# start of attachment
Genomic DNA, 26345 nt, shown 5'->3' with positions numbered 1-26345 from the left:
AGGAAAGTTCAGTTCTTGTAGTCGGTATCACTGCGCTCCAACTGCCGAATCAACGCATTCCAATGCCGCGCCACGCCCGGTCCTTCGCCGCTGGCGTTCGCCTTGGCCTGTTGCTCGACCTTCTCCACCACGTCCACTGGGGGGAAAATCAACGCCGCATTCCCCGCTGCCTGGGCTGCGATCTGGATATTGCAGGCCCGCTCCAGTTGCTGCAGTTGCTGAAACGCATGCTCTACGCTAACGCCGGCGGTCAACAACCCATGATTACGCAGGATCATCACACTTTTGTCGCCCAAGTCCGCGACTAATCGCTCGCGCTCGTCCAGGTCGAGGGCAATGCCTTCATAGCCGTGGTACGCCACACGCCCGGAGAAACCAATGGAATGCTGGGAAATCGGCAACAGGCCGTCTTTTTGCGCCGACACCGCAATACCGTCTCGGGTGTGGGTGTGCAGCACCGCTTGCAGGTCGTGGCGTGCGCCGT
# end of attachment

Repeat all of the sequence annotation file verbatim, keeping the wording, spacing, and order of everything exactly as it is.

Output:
Genomic DNA, 26345 nt, shown 5'->3' with positions numbered 1-26345 from the left:
AGGAAAGTTCAGTTCTTGTAGTCGGTATCACTGCGCTCCAACTGCCGAATCAACGCATTCCAATGCCGCGCCACGCCCGGTCCTTCGCCGCTGGCGTTCGCCTTGGCCTGTTGCTCGACCTTCTCCACCACGTCCACTGGGGGGAAAATCAACGCCGCATTCCCCGCTGCCTGGGCTGCGATCTGGATATTGCAGGCCCGCTCCAGTTGCTGCAGTTGCTGAAACGCATGCTCTACGCTAACGCCGGCGGTCAACAACCCATGATTACGCAGGATCATCACACTTTTGTCGCCCAAGTCCGCGACTAATCGCTCGCGCTCGTCCAGGTCGAGGGCAATGCCTTCATAGCCGTGGTACGCCACACGCCCGGAGAAACCAATGGAATGCTGGGAAATCGGCAACAGGCCGTCTTTTTGCGCCGACACCGCAATACCGTCTCGGGTGTGGGTGTGCAGCACCGCTTGCAGGTCGTGGCGTGCGCCGT